"Played Out?" (Part 1)
Miners love to dispense advice. Hell, I'm a classic example of that premise in action! That said, it's always a good idea to learn to differentiate between good advice and advice that isn't so good, or just plain bad. I like to think I dispense good advice but as the old saying goes, "Beauty is in the eyes of the beholder." In this series of posts I'm going to talk about a bit of mining advice that you should do your best to ignore...for the most part, anyway.
It Wasn't Recreation
Let me start by prefacing things a bit. When the old timers set themselves to work a gold location they did so with the idea of making things economically feasible for themselves. In other words, they hoped to strike it rich and failing that were often reduced to mining just enough gold to keep them in beans and bacon. Most old timers failed to hit the "big one" that would've altered their lives economically forever, but the majority were savvy enough to mine enough gold to keep them going. Sometimes that meant abandoning the ground they were on to find better diggings around the next bend or over the next mountain range (the "grass is always greener" mirage). There was no "recreational" gold mining back then...just a grim determination to make things happen and maintain a full belly. Quite a few old timers failed to do even the latter and simply gave up, sold their gear for a pittance, and then booked passage home.
(It wasn't recreation.)
During the great gold strikes of the 19th Century (including those in the United States, Canada, and Australia) virgin ground was plentiful. At least for a short while anyway. Some of these strikes were placer (wet and dry) and some were lode. Not a few contained both since all that placer gold had to have come from somewhere. Early on, most of the old timers skimmed the cream off the top of those finds since the so-called "easy to get" gold was plentiful. When that "easily" accessible gold was gone the more disciplined and patient miners set to work damming up rivers and streams to get at the harder-to reach gold contained therein, or began tunneling ever deeper into mountainsides. Others resorted to washing down entire hillsides with gigantic high-pressure water nozzles called "monitors." Grizzled desert rats covered with fine dust from head-to-foot toiled endlessly under the blazing sun dodging rattlers and scorpions while they operated crude dry washers to winnow that desert gold from sun-scorched gravels. In other words, they did whatever it took to get the gold.
(It's still hot, dry, dusty work.)
Every Speck of Color
Then, of course, the robber barons came along with plenty of capital to buy (or force) out the individual miners and send them packing...one way or the other. Many early claim holders sold out for a pittance of what their claims would eventually yield. Some were bullied, threatened, and yes...even murdered in the process. Those early claims were transformed into mines and those mines became part of a developing industry where technological advances and new equipment was employed in an attempt to wrest every speck of color from placer gravels or rocks that contained the gold. The venture capitalists of the day became very rich men while the miners and prospectors who made the discoveries eked out a living elsewhere. Yes there were a few old timers who were paid off handsomely for giving up their claims and the gold they contained, but even among these fortunate few strong drink and reckless spending ensured they would be destitute at the end of their lives.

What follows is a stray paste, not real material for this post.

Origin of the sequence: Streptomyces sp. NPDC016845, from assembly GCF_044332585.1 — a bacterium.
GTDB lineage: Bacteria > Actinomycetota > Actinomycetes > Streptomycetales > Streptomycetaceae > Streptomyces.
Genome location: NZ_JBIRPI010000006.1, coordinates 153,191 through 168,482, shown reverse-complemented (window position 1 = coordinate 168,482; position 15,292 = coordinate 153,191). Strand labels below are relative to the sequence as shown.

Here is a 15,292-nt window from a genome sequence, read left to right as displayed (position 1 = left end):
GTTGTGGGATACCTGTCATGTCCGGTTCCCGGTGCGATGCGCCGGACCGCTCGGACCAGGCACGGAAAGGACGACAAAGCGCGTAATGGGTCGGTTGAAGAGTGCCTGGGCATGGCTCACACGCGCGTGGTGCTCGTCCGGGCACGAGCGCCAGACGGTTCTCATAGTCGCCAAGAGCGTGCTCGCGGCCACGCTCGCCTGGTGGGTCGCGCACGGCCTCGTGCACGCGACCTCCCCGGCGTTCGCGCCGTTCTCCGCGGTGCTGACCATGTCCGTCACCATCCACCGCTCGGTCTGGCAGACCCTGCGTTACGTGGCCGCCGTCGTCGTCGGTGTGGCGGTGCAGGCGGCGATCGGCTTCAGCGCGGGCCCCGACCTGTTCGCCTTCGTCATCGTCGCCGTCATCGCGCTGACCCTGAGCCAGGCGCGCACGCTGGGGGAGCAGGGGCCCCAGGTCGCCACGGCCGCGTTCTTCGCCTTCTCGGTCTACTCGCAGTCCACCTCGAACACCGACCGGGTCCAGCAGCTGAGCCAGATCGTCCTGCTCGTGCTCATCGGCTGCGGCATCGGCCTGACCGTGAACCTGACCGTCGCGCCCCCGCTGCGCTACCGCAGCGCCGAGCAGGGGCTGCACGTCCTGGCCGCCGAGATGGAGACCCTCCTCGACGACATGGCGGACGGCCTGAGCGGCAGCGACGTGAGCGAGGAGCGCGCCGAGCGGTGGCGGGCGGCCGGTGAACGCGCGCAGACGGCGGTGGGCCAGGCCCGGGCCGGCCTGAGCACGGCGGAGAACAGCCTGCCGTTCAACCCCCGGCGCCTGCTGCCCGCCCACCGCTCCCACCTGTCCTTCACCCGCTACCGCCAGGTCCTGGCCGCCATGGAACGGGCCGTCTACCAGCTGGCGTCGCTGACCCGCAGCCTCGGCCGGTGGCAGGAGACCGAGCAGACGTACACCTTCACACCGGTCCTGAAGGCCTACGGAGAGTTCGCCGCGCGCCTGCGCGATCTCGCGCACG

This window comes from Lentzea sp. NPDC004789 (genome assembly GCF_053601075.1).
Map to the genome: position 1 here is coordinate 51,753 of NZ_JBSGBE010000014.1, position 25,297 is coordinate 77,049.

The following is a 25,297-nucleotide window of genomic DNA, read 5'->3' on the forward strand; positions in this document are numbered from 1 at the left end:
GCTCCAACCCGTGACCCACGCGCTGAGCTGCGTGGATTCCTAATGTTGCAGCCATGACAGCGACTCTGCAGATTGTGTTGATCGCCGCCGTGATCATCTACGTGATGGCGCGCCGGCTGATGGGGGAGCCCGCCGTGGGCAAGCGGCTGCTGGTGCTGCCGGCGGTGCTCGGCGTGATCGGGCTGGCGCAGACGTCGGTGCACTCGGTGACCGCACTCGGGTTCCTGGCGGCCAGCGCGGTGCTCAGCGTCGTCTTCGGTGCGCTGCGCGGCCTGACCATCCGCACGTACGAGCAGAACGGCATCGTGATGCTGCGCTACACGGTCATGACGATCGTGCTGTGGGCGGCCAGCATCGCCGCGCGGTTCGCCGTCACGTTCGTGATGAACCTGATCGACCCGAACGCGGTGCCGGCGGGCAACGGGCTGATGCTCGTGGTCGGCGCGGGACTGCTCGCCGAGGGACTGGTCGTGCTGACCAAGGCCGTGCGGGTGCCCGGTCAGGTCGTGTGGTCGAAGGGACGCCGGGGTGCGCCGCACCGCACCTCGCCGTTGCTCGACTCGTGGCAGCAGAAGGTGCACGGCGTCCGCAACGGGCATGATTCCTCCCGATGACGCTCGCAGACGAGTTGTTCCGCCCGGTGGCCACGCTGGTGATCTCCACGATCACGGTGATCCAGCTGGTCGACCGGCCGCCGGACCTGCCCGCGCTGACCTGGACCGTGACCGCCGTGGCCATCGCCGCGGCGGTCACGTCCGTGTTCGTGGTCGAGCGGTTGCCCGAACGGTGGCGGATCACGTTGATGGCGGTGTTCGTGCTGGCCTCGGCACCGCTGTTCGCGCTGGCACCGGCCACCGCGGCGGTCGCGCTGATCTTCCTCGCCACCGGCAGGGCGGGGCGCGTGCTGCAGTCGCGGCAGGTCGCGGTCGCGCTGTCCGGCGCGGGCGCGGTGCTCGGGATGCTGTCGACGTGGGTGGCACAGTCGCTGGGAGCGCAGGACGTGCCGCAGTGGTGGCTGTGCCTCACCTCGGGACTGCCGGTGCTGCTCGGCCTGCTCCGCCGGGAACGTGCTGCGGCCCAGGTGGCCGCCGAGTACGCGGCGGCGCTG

(Claims became mines.)
But as with all things in this life, nothing remains the same forever. Even the big mining concerns found themselves on the short end of the stick eventually, as less and less gold was recovered and the return on their investment was no longer economically viable. When the mines shut down so did many of the boom towns that serviced the needs of the men who worked those mines. Once-thriving communities went belly up, sometimes overnight. The gamblers, the con men, the whores, the saloon keepers, the dry goods suppliers...all gone and headed to the next gold boom. The robber barons took their profits and left the the earth riddled with holes and rusting equipment...not to mention tailings piles contaminated with cyanide and other life-threatening poisons. The mines (placer or lode) were declared "played out," the standard assessment of the day that meant the gold was gone. Or was it?
(Bodie is one of the most-well preserved ghost boom towns in the American West.)
Now let's jump forward in time to today. Have you ever had another miner tell you that the spot you are thinking of working is "All worked out?" That there's no gold there? I know I have in my mining career. Many times, as a matter of fact. But I'm not one to readily accept another person's assessment of my opportunities or potential, anytime...anywhere. Nor should you be. Therein lies the true content of this series of posts. And the advice I want to give you? I'll get to that...don't you worry.
Till next time...
(c) Jim Rocha 2018
Questions? E-mail me at firstname.lastname@example.org